XL is usually plotted above the reference line and XC below the reference line. Inductance
and capacitance have opposite effects on the current in respect to the voltage in AC circuits. Below resonance, XC
is larger than XL, and the series circuit appears capacitive. Above resonance, XL is larger
than XC, and the series circuit appears inductive. At resonance, XL
= XC, and the total impedance of the circuit is resistive.
A RESONANT CIRCUIT
is often called a TANK CIRCUIT. It has the ability to take energy fed from a power source, store
the energy alternately in the inductor and capacitor, and produce an output which is a continuous AC wave. The
number of times this set of events occurs per second is called the resonant frequency of the circuit. The actual
frequency at which a tank circuit will oscillate is determined by the formula:
IN A SERIES-LC CIRCUIT impedance is minimum and current is maximum. Voltage is the
variable, and voltage across the inductor and capacitor will be equal but of opposite phases at resonance. Above
resonance it acts inductively, and below resonance it acts capacitively.
IN A PARALLEL-LC CIRCUIT impedance is maximum and current is minimum. Current is the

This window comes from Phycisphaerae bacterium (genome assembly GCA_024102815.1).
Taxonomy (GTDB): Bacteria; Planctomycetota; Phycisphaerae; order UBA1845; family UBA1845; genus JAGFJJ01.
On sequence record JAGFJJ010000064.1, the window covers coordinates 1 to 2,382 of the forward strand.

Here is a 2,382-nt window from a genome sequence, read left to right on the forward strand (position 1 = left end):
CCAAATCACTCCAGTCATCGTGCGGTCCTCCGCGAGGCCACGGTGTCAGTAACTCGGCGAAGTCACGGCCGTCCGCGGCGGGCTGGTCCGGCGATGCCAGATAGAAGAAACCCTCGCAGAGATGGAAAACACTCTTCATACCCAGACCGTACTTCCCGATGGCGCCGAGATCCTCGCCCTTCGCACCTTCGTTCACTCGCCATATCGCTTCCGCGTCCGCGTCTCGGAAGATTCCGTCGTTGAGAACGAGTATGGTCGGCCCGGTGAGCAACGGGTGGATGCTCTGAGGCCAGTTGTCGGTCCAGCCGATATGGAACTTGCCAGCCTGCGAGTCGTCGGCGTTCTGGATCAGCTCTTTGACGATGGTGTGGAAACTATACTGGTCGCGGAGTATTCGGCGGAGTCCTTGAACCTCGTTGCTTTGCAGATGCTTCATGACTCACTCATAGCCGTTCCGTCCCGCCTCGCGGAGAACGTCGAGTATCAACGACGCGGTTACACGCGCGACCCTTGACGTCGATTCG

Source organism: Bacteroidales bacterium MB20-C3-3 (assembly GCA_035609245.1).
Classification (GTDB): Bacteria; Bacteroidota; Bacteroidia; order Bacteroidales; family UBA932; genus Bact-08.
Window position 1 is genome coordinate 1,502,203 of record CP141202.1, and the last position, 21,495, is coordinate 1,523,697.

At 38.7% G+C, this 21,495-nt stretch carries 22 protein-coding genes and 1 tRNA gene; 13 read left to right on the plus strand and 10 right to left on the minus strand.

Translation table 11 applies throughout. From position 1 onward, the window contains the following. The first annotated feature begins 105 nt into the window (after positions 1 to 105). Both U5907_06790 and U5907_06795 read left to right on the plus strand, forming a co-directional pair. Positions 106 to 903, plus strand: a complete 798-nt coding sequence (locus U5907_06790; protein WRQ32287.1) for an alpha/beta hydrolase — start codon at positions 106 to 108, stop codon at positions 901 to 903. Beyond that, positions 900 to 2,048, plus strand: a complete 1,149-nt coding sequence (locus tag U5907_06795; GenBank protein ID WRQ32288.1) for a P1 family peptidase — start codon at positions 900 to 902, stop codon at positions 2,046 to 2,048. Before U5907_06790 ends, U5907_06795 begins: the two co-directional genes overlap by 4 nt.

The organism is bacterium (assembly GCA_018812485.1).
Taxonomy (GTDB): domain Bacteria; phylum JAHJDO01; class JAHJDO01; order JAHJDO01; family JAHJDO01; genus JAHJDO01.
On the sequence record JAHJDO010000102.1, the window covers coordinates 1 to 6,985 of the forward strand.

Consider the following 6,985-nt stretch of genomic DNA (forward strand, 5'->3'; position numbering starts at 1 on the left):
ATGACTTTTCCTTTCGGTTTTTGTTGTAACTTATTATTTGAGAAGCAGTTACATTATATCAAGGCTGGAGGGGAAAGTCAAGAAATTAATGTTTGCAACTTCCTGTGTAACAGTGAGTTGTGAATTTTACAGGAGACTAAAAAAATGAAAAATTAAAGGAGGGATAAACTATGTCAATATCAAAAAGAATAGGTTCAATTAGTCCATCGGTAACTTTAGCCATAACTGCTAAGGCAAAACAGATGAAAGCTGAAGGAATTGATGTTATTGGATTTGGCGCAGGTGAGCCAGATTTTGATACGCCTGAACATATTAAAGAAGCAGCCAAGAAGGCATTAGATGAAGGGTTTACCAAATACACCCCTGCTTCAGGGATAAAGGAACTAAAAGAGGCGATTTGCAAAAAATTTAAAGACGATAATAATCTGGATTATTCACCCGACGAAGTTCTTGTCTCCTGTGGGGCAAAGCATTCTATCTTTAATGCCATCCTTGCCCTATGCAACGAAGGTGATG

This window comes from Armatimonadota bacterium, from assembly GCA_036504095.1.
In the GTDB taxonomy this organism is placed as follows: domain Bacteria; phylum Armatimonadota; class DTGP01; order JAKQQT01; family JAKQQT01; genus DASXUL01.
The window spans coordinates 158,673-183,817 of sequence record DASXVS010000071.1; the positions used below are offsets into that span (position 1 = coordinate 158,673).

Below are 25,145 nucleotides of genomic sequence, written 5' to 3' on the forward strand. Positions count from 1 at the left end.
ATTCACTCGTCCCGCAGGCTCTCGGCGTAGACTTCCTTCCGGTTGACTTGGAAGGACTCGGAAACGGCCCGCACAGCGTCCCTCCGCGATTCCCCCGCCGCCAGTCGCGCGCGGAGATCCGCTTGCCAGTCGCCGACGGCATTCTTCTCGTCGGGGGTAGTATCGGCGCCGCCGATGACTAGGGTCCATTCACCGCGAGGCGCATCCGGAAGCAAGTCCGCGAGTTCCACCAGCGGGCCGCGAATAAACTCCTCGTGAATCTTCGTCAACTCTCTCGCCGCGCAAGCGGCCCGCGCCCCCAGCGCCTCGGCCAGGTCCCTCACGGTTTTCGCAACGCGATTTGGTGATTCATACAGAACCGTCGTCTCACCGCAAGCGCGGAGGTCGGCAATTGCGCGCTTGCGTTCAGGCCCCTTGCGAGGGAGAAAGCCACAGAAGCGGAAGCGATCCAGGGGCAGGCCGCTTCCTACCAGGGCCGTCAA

variable and at resonance the two currents are 180 degrees out of phase with each other. Above resonance the
current acts capacitively, and below resonance the current acts inductively.
THE "Q" OR FIGURE OF MERIT of a circuit is the ratio of XL
to R. Since the capacitor has negligible losses, the circuit Q becomes equivalent to the Q of the coil.
THE BANDWIDTH of a circuit is the range of frequencies between the half-power points.
The limiting frequencies are those at either side of resonance at which the curve falls to .707 of the maximum
value. If circuit Q is low, you will have a wide bandpass. If circuit Q is high, you will have a narrow bandpass.
A FILTER CIRCUIT consists of a combination of capacitors, inductors, and resistors
connected so that the filter will either permit or prevent passage of a certain band of frequencies.
A LOW-PASS FILTER passes low frequencies and attenuates high frequencies.
A HIGH-PASS FILTER passes high frequencies and attenuates low frequencies.